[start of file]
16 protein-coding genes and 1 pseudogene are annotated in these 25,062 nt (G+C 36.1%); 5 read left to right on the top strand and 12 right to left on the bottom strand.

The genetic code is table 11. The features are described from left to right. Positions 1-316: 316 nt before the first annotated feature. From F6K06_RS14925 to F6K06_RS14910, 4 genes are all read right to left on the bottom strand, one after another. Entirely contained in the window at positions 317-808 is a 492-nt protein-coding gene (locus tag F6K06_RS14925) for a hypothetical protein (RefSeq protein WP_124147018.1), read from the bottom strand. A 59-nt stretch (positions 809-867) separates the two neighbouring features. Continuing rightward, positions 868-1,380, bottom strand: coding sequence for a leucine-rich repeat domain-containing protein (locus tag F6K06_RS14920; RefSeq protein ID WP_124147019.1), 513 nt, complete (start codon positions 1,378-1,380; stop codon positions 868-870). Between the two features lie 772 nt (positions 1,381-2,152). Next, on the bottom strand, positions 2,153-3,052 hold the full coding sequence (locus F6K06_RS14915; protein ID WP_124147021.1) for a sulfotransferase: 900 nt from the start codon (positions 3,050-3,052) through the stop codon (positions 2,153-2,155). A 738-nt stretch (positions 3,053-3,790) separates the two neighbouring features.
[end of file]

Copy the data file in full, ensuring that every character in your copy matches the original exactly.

16 protein-coding genes and 1 pseudogene are annotated in these 25,062 nt (G+C 36.1%); 5 read left to right on the top strand and 12 right to left on the bottom strand.

The genetic code is table 11. The features are described from left to right. Positions 1-316: 316 nt before the first annotated feature. From F6K06_RS14925 to F6K06_RS14910, 4 genes are all read right to left on the bottom strand, one after another. Entirely contained in the window at positions 317-808 is a 492-nt protein-coding gene (locus tag F6K06_RS14925) for a hypothetical protein (RefSeq protein WP_124147018.1), read from the bottom strand. A 59-nt stretch (positions 809-867) separates the two neighbouring features. Continuing rightward, positions 868-1,380, bottom strand: coding sequence for a leucine-rich repeat domain-containing protein (locus tag F6K06_RS14920; RefSeq protein ID WP_124147019.1), 513 nt, complete (start codon positions 1,378-1,380; stop codon positions 868-870). Between the two features lie 772 nt (positions 1,381-2,152). Next, on the bottom strand, positions 2,153-3,052 hold the full coding sequence (locus F6K06_RS14915; protein ID WP_124147021.1) for a sulfotransferase: 900 nt from the start codon (positions 3,050-3,052) through the stop codon (positions 2,153-2,155). A 738-nt stretch (positions 3,053-3,790) separates the two neighbouring features.